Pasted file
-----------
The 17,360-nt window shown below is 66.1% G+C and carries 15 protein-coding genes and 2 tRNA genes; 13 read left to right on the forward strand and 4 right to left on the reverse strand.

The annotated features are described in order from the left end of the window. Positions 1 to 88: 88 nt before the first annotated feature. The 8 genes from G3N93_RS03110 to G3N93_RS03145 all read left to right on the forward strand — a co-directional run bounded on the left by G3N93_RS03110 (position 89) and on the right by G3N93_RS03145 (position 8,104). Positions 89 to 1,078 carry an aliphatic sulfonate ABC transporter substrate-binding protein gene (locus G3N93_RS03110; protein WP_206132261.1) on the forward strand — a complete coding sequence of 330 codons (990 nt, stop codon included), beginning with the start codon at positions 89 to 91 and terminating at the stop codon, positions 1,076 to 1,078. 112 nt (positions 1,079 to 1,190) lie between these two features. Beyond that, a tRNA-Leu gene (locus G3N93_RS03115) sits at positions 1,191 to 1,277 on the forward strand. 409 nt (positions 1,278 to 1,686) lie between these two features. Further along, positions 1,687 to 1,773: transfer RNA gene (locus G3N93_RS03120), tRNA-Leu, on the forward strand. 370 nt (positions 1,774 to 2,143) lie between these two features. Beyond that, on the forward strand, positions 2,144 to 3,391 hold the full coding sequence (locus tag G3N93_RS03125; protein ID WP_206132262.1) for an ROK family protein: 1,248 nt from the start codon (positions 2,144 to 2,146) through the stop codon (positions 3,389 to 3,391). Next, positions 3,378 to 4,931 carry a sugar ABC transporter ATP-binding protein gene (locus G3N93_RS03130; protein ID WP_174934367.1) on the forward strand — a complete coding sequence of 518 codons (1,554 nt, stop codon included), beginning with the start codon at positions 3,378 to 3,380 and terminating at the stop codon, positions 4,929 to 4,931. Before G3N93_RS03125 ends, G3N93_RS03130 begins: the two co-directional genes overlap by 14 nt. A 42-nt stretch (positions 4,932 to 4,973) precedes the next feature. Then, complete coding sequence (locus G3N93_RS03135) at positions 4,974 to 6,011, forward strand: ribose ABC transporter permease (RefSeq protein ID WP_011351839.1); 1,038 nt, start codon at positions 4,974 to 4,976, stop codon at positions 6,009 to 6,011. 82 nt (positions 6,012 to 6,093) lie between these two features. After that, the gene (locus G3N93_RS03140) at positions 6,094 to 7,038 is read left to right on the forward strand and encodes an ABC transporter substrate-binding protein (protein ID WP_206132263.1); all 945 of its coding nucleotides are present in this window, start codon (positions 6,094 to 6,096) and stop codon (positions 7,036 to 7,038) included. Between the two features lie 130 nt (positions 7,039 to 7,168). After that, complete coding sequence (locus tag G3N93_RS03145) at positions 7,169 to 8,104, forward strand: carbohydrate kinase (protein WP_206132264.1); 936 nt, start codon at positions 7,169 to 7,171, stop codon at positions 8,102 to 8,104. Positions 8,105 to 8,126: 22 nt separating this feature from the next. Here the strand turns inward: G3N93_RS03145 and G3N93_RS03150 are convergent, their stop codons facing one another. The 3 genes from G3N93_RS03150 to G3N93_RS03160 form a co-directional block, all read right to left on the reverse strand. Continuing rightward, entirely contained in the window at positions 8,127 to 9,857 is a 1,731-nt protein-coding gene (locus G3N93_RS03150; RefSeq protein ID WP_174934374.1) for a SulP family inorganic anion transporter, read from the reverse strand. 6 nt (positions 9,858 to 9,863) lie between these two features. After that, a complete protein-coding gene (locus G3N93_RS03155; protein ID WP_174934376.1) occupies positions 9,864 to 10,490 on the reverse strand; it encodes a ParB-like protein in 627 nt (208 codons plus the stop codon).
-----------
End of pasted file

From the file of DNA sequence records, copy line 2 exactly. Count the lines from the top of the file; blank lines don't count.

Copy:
The annotated features are described in order from the left end of the window. Positions 1 to 88: 88 nt before the first annotated feature. The 8 genes from G3N93_RS03110 to G3N93_RS03145 all read left to right on the forward strand — a co-directional run bounded on the left by G3N93_RS03110 (position 89) and on the right by G3N93_RS03145 (position 8,104). Positions 89 to 1,078 carry an aliphatic sulfonate ABC transporter substrate-binding protein gene (locus G3N93_RS03110; protein WP_206132261.1) on the forward strand — a complete coding sequence of 330 codons (990 nt, stop codon included), beginning with the start codon at positions 89 to 91 and terminating at the stop codon, positions 1,076 to 1,078. 112 nt (positions 1,079 to 1,190) lie between these two features. Beyond that, a tRNA-Leu gene (locus G3N93_RS03115) sits at positions 1,191 to 1,277 on the forward strand. 409 nt (positions 1,278 to 1,686) lie between these two features. Further along, positions 1,687 to 1,773: transfer RNA gene (locus G3N93_RS03120), tRNA-Leu, on the forward strand. 370 nt (positions 1,774 to 2,143) lie between these two features. Beyond that, on the forward strand, positions 2,144 to 3,391 hold the full coding sequence (locus tag G3N93_RS03125; protein ID WP_206132262.1) for an ROK family protein: 1,248 nt from the start codon (positions 2,144 to 2,146) through the stop codon (positions 3,389 to 3,391). Next, positions 3,378 to 4,931 carry a sugar ABC transporter ATP-binding protein gene (locus G3N93_RS03130; protein ID WP_174934367.1) on the forward strand — a complete coding sequence of 518 codons (1,554 nt, stop codon included), beginning with the start codon at positions 3,378 to 3,380 and terminating at the stop codon, positions 4,929 to 4,931. Before G3N93_RS03125 ends, G3N93_RS03130 begins: the two co-directional genes overlap by 14 nt. A 42-nt stretch (positions 4,932 to 4,973) precedes the next feature. Then, complete coding sequence (locus G3N93_RS03135) at positions 4,974 to 6,011, forward strand: ribose ABC transporter permease (RefSeq protein ID WP_011351839.1); 1,038 nt, start codon at positions 4,974 to 4,976, stop codon at positions 6,009 to 6,011. 82 nt (positions 6,012 to 6,093) lie between these two features. After that, the gene (locus G3N93_RS03140) at positions 6,094 to 7,038 is read left to right on the forward strand and encodes an ABC transporter substrate-binding protein (protein ID WP_206132263.1); all 945 of its coding nucleotides are present in this window, start codon (positions 6,094 to 6,096) and stop codon (positions 7,036 to 7,038) included. Between the two features lie 130 nt (positions 7,039 to 7,168). After that, complete coding sequence (locus tag G3N93_RS03145) at positions 7,169 to 8,104, forward strand: carbohydrate kinase (protein WP_206132264.1); 936 nt, start codon at positions 7,169 to 7,171, stop codon at positions 8,102 to 8,104. Positions 8,105 to 8,126: 22 nt separating this feature from the next. Here the strand turns inward: G3N93_RS03145 and G3N93_RS03150 are convergent, their stop codons facing one another. The 3 genes from G3N93_RS03150 to G3N93_RS03160 form a co-directional block, all read right to left on the reverse strand. Continuing rightward, entirely contained in the window at positions 8,127 to 9,857 is a 1,731-nt protein-coding gene (locus G3N93_RS03150; RefSeq protein ID WP_174934374.1) for a SulP family inorganic anion transporter, read from the reverse strand. 6 nt (positions 9,858 to 9,863) lie between these two features. After that, a complete protein-coding gene (locus G3N93_RS03155; protein ID WP_174934376.1) occupies positions 9,864 to 10,490 on the reverse strand; it encodes a ParB-like protein in 627 nt (208 codons plus the stop codon).